Justin Madders is demanding action from the Government to support Vauxhall and the British automotive industry in the autumn budget. 

In a private meeting with business secretary Greg Clark MP this week, Mr Madders discussed the recent announcement that 400 jobs are to go at the Ellesmere Port car making plant.

The Labour MP for Ellesmere Port & Neston emphasised the strategic importance of the manufacturing sector and the need for an “interventionist” approach from Government if the UK is to compete with the likes of Germany and France.

He also wants support the long-standing aspiration to bring more of the supply chain to Ellesmere Port, which would reduce costs and boost efficiency, as well as delivering a number of skilled jobs to the local economy.

Mr Madders said: “The Ellesmere Port factory remains of one of the most efficient of its kind anywhere in Europe, but when we are competing against other countries, we need more than just a highly skilled and productive workforce.

“The countries with whom we are competing pull out all the stops to support their manufacturing industries, including offering incentives to relocate the supply chain and working with the owners to optimise the local infrastructure. It’s also much more common to see the public sector purchasing in a way that supports local jobs in other countries than our own.”

Mr Madders said ministers “can’t afford to just sit on their hands and hope for the best any longer”.

He added: “A modern economy demands an active Government with a positive industrial strategy. I will continue to press the Chancellor to deliver the measures in the budget that our local area needs if it is to thrive. The budget later this month is the opportunity for the Government to show by its actions, not just words, that it supports British manufacturing.”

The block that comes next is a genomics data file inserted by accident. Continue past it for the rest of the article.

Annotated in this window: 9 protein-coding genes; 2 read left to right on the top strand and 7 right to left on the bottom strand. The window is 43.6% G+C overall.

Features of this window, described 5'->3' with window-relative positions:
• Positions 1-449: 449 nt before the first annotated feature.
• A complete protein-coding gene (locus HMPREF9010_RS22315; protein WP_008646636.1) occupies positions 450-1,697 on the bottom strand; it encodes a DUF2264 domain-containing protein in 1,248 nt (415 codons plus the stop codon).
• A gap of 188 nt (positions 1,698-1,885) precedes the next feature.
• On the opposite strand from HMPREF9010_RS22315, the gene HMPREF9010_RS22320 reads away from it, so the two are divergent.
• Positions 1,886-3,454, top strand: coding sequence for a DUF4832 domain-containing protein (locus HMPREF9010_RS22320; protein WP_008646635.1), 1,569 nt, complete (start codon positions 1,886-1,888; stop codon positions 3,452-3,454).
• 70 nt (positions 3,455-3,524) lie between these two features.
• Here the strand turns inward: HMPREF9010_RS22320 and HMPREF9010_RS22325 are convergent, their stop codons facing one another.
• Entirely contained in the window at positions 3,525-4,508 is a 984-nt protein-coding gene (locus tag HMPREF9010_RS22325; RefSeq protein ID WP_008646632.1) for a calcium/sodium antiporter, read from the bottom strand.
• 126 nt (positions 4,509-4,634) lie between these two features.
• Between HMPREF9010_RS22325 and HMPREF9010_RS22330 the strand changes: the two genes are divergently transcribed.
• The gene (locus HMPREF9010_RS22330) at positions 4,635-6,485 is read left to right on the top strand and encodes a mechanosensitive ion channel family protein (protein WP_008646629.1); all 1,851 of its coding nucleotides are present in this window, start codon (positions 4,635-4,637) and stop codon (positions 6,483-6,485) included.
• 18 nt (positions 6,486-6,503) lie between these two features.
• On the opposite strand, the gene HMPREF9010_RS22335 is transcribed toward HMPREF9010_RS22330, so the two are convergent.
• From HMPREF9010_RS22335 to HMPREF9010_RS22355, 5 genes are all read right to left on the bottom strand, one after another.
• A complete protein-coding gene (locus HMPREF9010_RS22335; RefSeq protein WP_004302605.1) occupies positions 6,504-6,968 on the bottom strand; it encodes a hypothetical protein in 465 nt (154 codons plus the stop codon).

Vauxhall's owners, France's PSA Group, announced last month that they are cutting about 400 jobs from the Ellesmere Port plant – where about 1,800 workers are employed to make Astra cars – due to falling sales.

It is hoped all the departures will be voluntary but the Unite union has described the news as “extremely difficult to take”.

Mr Madders said: “There is also no escaping the fact that uncertainty around the plans for Brexit and the chaos at the heart of Theresa May’s Government have deterred companies like PSA from making long-term decisions about their future. We were promised a Northern Powerhouse, but it seems to have descended into a Westminster power struggle.”

In a separate move, the MP has written to the country’s 41 Police and Crime Commissioners to encourage them to procure British manufactured vehicles. 

Cheshire Constabulary came under fire when it moved from locally made Vauxhall Astras to cheaper Hyundais, which are manufactured overseas, in 2012.